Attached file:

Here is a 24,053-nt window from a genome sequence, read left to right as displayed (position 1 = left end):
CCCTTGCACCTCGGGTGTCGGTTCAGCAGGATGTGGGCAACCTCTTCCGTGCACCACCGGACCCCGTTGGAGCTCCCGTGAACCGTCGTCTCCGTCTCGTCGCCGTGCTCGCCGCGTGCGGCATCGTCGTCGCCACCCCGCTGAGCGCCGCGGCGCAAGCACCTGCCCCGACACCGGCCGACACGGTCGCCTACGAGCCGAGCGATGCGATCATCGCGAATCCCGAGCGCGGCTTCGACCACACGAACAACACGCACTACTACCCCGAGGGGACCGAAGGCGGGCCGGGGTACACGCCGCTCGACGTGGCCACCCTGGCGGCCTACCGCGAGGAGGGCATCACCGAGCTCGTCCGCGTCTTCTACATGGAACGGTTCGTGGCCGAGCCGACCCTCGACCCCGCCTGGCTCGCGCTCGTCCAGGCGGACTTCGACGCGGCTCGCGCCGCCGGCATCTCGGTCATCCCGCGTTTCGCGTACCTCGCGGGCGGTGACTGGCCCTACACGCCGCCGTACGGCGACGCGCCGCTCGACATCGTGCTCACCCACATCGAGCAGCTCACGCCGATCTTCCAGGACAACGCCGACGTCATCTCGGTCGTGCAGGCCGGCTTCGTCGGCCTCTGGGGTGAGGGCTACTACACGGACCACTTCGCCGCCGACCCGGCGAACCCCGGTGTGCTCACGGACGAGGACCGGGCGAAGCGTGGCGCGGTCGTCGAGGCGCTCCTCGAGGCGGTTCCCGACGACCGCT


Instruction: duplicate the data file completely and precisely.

Here is a 24,053-nt window from a genome sequence, read left to right as displayed (position 1 = left end):
CCCTTGCACCTCGGGTGTCGGTTCAGCAGGATGTGGGCAACCTCTTCCGTGCACCACCGGACCCCGTTGGAGCTCCCGTGAACCGTCGTCTCCGTCTCGTCGCCGTGCTCGCCGCGTGCGGCATCGTCGTCGCCACCCCGCTGAGCGCCGCGGCGCAAGCACCTGCCCCGACACCGGCCGACACGGTCGCCTACGAGCCGAGCGATGCGATCATCGCGAATCCCGAGCGCGGCTTCGACCACACGAACAACACGCACTACTACCCCGAGGGGACCGAAGGCGGGCCGGGGTACACGCCGCTCGACGTGGCCACCCTGGCGGCCTACCGCGAGGAGGGCATCACCGAGCTCGTCCGCGTCTTCTACATGGAACGGTTCGTGGCCGAGCCGACCCTCGACCCCGCCTGGCTCGCGCTCGTCCAGGCGGACTTCGACGCGGCTCGCGCCGCCGGCATCTCGGTCATCCCGCGTTTCGCGTACCTCGCGGGCGGTGACTGGCCCTACACGCCGCCGTACGGCGACGCGCCGCTCGACATCGTGCTCACCCACATCGAGCAGCTCACGCCGATCTTCCAGGACAACGCCGACGTCATCTCGGTCGTGCAGGCCGGCTTCGTCGGCCTCTGGGGTGAGGGCTACTACACGGACCACTTCGCCGCCGACCCGGCGAACCCCGGTGTGCTCACGGACGAGGACCGGGCGAAGCGTGGCGCGGTCGTCGAGGCGCTCCTCGAGGCGGTTCCCGACGACCGCT